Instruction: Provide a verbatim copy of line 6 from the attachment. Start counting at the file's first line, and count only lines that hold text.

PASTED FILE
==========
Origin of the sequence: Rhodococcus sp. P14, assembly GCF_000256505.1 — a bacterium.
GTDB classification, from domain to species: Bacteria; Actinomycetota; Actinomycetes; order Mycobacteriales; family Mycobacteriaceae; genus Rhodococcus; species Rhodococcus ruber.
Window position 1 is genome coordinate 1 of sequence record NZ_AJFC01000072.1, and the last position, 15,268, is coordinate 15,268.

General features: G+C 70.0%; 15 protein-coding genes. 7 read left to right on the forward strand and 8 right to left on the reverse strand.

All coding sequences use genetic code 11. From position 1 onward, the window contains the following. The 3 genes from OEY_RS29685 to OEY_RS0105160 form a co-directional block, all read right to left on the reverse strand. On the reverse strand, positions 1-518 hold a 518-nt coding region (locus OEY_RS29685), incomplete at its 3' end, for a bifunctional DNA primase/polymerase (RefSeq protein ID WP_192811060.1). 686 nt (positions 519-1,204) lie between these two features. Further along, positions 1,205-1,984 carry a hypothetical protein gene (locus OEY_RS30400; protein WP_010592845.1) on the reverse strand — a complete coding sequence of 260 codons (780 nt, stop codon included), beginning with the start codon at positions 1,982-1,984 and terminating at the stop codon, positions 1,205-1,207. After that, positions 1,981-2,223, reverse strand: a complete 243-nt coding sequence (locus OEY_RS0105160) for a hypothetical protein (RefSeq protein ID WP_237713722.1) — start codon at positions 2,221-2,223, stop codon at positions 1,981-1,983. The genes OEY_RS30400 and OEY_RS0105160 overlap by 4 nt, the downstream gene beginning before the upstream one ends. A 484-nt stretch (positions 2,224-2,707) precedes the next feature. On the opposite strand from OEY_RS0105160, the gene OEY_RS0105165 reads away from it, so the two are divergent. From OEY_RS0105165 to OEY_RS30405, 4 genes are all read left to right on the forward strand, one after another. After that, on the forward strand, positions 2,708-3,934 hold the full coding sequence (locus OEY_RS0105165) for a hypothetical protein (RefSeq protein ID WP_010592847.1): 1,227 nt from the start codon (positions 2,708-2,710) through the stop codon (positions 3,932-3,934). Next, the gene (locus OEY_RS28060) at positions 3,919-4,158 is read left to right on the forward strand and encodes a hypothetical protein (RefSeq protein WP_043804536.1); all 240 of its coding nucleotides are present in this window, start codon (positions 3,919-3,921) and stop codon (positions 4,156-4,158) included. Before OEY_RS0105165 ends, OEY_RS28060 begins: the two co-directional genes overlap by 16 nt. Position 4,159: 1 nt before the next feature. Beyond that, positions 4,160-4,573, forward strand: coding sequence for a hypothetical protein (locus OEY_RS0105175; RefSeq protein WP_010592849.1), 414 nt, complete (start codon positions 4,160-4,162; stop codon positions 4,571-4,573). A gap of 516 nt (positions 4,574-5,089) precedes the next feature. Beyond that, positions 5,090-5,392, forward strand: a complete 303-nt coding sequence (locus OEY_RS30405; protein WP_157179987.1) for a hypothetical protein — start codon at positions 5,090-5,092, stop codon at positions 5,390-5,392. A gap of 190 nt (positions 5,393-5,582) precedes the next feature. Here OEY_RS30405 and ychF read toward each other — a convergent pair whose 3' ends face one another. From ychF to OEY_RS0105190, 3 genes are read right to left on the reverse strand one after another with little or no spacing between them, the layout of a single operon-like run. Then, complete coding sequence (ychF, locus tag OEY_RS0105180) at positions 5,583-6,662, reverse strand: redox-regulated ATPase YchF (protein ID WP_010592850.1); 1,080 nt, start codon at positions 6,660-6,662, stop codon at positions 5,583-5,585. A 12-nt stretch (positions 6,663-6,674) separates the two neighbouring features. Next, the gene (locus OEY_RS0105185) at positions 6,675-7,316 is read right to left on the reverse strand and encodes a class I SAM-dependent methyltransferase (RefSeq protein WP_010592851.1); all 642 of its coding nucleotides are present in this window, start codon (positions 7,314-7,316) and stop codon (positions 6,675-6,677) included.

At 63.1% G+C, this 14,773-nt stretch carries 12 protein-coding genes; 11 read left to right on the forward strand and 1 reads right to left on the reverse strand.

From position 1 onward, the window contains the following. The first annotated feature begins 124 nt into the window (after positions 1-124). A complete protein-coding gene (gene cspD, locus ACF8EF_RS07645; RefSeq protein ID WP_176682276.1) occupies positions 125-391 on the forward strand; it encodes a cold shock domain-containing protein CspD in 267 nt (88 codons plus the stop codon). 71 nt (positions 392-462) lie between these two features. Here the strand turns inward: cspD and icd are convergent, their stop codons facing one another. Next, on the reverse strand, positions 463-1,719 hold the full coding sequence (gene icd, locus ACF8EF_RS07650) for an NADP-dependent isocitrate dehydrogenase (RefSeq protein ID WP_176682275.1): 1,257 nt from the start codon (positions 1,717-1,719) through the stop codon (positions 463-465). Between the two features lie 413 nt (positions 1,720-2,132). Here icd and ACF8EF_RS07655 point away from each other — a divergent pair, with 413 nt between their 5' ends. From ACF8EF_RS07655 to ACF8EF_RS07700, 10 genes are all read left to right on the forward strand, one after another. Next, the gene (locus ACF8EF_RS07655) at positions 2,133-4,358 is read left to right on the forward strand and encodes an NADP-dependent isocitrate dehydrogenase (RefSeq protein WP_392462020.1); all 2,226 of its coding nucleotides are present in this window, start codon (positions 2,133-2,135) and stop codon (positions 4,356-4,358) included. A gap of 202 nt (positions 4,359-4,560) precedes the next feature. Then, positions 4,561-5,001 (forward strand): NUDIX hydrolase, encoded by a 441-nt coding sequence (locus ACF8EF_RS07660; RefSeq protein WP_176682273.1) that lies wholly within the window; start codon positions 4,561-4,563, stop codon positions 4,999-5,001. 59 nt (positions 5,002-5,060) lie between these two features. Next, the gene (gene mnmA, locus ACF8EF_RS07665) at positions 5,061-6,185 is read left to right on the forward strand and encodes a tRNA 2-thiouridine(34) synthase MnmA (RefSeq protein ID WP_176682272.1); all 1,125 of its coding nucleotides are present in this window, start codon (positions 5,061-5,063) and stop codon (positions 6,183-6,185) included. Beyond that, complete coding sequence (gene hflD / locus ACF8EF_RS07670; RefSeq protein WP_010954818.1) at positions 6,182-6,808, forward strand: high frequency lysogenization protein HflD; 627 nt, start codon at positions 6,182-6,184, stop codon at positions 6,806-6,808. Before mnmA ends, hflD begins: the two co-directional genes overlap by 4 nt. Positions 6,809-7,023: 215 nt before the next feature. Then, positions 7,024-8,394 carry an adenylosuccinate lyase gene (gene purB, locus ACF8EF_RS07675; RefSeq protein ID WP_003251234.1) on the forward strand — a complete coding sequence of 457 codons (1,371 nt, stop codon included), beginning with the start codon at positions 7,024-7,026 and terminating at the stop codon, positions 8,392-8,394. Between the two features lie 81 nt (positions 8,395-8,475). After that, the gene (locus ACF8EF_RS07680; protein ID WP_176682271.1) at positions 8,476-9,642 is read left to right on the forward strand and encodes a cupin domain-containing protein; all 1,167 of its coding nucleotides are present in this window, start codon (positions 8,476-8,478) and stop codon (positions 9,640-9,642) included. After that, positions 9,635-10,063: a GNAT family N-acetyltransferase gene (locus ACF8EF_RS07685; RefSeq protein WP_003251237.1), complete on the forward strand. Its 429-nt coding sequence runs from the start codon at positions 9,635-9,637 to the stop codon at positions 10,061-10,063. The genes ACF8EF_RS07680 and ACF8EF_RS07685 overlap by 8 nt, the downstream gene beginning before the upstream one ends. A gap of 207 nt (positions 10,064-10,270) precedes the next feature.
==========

At 63.1% G+C, this 14,773-nt stretch carries 12 protein-coding genes; 11 read left to right on the forward strand and 1 reads right to left on the reverse strand.